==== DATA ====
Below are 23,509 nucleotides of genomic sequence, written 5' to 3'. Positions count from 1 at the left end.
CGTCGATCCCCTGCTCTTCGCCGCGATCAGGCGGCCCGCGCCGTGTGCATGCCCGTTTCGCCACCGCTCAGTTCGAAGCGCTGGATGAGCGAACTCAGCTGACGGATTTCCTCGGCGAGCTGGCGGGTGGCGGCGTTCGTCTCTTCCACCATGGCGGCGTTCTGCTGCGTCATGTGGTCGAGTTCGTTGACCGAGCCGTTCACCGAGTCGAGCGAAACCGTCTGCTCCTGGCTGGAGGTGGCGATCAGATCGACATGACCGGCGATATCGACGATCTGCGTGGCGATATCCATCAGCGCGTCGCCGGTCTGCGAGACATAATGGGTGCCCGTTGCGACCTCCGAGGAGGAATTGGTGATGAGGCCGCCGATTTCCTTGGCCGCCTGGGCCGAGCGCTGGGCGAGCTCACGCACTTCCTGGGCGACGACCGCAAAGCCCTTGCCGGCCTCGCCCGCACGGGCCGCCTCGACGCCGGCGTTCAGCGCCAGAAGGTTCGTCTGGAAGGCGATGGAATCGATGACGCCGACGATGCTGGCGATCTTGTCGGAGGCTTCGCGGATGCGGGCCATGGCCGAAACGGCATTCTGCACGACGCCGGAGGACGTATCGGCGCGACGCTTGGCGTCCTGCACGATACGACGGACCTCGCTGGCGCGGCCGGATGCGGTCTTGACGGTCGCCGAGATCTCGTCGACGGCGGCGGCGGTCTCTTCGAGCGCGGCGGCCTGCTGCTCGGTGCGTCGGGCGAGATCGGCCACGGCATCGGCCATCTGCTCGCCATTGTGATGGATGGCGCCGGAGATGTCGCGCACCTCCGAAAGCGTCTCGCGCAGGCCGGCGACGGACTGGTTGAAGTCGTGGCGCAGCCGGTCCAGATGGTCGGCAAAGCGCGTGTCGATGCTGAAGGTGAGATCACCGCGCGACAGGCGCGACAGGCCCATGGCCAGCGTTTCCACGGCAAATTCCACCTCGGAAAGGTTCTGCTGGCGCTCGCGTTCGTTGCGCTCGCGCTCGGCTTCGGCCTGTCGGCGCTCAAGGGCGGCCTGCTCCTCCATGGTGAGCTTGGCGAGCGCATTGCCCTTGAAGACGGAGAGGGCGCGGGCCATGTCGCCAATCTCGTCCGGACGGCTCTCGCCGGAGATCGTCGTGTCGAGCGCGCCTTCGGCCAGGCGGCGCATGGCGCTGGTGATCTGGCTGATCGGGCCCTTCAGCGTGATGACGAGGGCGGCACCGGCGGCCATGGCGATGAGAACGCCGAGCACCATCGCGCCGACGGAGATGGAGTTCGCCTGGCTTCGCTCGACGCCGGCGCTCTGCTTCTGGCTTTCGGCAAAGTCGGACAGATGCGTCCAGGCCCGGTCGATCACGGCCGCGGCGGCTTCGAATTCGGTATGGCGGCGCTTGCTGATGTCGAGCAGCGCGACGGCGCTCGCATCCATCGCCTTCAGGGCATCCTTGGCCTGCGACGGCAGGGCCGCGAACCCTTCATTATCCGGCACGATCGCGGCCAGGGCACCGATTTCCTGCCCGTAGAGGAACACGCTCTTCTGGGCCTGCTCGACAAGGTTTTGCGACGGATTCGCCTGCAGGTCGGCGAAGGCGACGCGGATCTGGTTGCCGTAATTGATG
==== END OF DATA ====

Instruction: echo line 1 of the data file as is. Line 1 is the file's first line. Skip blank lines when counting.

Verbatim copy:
Below are 23,509 nucleotides of genomic sequence, written 5' to 3'. Positions count from 1 at the left end.